Immigrants — or even would-be immigrants — are often portrayed these days as glorious, deserving of special treatment. This came up recently, for instance, in an NPR report on the City of Baltimore’s efforts to clamp down on the plethora of liquor stores in impoverished districts. The lawyer representing the store owners argued against the proposal, on the grounds that the owners are immigrants, which in the lawyer’s view somehow makes it OK.
As one who has lived in immigrant households and communities all his life, I am rather pleased by all this positive attention. But it’s gone way too far, resulting in absurd statements like the one made by the attorney above.
Nowhere is this glorification of immigrants more intense than for foreign students studying STEM at U.S. universities, who the government fervently hopes will become immigants. We saw that today, with Donald Trump’s sudden switch on the skilled-immigration issue, clarifying that he thinks we should make all-out efforts to attract and retain those students.
So Trump’s claimed sympathy for the middle class has proved hollow. But Trump is hardly alone in his view; on the contrary, it’s thoroughly mainstream in DC. (Which dramatizes the point that under a President Trump, it would be “business as usual” in terms of foreign tech workers.) This is why, for instance, both the (George W.) Bush and Obama administrations have been so anxious to expand the OPT program, giving foreign students temporary work rights after graduation. More on this below, but the point is that it is considered a “must” in DC that we grab these students.
I’ve written in a previous blog:
Moreover, what is more disturbing is that many in DC see the green card programs as a way to “steal” STEM workers from China. I had heard rumors of this for years, but still was taken aback when they were confirmed at a talk at Georgetown University I gave a few years ago on the quality of the foreign STEM students in the U.S. An attendee came up to me afterward, and turned out to be a young green card case adjudicator at USCIS. He said something close to this: “I don’t see what the fuss is about. My understanding is that our mission is to grab STEM students away from China. The quality doesn’t matter.”
This attitude is silly, as only a small portion of STEM students in China are coming here, but it certainly illustrates the thinking prevalent in our nation’s capital. Pres. Obama has stated repeatedly that a priority is to retain the foreign students.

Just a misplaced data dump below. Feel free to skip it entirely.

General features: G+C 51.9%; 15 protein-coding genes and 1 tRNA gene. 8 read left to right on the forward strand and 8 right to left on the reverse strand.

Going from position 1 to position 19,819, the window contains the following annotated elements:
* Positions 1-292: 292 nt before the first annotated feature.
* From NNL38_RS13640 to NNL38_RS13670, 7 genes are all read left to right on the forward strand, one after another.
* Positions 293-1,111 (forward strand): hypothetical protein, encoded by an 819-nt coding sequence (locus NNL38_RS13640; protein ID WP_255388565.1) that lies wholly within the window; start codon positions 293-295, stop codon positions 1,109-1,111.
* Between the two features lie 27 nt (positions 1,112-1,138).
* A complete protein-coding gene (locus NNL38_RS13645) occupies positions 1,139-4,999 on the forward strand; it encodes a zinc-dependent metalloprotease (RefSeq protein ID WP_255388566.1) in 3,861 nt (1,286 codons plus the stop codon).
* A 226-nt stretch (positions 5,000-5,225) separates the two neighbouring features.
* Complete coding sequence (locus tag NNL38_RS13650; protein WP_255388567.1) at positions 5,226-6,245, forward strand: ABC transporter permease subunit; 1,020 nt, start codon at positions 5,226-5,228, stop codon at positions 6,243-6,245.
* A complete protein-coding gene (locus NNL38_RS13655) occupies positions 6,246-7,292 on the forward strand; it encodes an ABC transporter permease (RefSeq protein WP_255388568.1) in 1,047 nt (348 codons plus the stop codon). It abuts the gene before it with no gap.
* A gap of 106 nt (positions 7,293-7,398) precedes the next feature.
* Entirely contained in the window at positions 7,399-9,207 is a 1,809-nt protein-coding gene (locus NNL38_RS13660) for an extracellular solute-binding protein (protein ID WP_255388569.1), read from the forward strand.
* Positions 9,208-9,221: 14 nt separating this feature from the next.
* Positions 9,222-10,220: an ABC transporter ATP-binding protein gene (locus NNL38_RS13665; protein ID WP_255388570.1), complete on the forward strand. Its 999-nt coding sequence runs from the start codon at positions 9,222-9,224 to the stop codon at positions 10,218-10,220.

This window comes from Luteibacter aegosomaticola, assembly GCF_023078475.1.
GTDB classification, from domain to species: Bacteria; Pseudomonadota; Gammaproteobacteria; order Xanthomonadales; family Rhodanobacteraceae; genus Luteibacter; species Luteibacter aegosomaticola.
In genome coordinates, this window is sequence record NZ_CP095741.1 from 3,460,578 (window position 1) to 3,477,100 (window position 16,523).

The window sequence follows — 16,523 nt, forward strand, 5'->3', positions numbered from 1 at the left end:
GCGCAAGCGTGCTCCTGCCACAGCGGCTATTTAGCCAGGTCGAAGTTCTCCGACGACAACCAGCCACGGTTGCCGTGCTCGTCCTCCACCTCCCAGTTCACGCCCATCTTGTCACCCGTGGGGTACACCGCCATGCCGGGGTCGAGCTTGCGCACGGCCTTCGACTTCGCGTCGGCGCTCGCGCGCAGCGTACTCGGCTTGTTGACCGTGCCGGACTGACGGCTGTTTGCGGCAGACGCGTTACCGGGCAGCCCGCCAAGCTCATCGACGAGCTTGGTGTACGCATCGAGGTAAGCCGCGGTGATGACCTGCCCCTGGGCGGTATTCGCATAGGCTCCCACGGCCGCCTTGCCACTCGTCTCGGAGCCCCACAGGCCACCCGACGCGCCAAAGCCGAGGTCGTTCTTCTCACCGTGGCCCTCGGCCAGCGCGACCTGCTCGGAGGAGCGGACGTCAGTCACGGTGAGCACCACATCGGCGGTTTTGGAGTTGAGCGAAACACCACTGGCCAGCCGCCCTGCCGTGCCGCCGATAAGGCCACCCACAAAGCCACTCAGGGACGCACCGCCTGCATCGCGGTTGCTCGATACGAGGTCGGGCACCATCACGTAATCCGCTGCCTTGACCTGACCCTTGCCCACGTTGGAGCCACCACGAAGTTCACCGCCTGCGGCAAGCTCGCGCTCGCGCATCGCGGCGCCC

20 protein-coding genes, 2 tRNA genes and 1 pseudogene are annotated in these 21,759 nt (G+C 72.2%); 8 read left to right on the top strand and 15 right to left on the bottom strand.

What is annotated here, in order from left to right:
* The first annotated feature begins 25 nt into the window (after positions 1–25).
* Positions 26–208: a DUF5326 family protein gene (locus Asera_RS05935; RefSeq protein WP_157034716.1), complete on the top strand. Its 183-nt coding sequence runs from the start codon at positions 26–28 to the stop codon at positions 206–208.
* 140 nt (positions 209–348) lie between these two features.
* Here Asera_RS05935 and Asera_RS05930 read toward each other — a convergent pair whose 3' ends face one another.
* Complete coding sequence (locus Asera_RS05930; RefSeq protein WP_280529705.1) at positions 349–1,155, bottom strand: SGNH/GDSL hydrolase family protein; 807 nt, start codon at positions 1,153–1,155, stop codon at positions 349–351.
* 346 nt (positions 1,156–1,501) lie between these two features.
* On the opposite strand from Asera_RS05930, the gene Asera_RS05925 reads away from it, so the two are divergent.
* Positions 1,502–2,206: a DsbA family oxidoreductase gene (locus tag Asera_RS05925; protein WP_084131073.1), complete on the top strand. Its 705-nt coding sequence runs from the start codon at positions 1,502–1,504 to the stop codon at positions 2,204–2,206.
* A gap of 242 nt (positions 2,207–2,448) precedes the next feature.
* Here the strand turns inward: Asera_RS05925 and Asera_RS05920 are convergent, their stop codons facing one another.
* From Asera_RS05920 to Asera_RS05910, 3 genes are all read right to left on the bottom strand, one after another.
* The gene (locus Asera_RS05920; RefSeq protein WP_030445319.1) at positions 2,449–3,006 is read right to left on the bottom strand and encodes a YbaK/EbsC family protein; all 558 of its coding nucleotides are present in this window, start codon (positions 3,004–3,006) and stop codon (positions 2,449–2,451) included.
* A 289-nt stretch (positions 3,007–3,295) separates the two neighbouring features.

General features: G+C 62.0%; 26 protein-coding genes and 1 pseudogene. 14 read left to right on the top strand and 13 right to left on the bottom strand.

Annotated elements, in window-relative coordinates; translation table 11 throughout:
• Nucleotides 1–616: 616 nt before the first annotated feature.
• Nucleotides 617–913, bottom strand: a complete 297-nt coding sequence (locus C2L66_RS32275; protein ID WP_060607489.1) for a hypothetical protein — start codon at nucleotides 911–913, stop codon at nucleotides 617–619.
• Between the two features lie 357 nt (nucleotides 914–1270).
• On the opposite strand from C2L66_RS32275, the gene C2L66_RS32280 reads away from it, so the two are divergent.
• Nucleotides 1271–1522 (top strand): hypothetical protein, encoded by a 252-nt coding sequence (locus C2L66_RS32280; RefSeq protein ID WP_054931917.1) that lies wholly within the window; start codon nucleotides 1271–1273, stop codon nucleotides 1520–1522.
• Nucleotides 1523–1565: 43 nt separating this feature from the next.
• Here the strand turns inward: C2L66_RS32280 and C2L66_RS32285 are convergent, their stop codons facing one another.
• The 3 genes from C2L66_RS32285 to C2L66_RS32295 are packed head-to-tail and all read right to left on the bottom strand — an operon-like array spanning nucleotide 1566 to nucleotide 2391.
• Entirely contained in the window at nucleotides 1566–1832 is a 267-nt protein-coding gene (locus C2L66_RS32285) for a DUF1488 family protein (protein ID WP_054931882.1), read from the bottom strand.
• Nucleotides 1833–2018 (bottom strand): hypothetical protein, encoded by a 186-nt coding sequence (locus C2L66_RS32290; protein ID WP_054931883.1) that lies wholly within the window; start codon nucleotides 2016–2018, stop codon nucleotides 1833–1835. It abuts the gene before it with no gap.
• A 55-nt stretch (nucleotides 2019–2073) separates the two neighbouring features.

Accordingly, the administration is not going to take its recent legal setback on OPT lying down, nor will its allies in the tech industry, immigration attorney community and so on. The court found that the DHS had not gone far enough to vet with the public its 2008 extension of OPT from 12 to 29 months. The court gave DHS until February 2016 to properly collect public comment. I predicted that the interest groups supporting the extension would flood the DHS on its public comment site, and sure enough, a petition to retain the extension has gathered 50,000 signatures in just a few days. Those opposed to the extension could be rather numerous too, but they are unorganized and many fear blacklisting by employers.
In other words, DHS will have no problem justifying the extension, citing “popular demand.” Of course, most of the signatures will likely be the foreign students themselves, who have always been easily mobilized for issues like this, but this won’t matter to DHS.
So, the images conjured up of tens of thousands of OPT students suddenly dragged out of their U.S. jobs and shipped home make for good press, but this just ain’t going to happen. The government will do anything to keep them here, and it will have plenty of powerful allies in that.
John Miano, the programmer turned savvy lawyer who is leading the court battle to overturn the OPT extension, notes that even with tens of thousands of people imploring DHS to retain the extension, it may not be so easy for DHS to comply with the court’s decision. I’m rooting for Miano, but you can bet that DHS will treat this as a “must win” situation, and will go to herculean efforts to thwart Miano. Once again, it will at least make for good theater.
Personally, I’ve always believed that legislation — in this case quasi-legislation (a court decision) overturning other quasi-legislation (DHS actions that usurped Congress’ right to make the laws) — should grandfather existing beneficiaries. But OPT should be returned to its original 12-month duration, and absolutely should not be extended to 6 years, as currently proposed by the Obama people.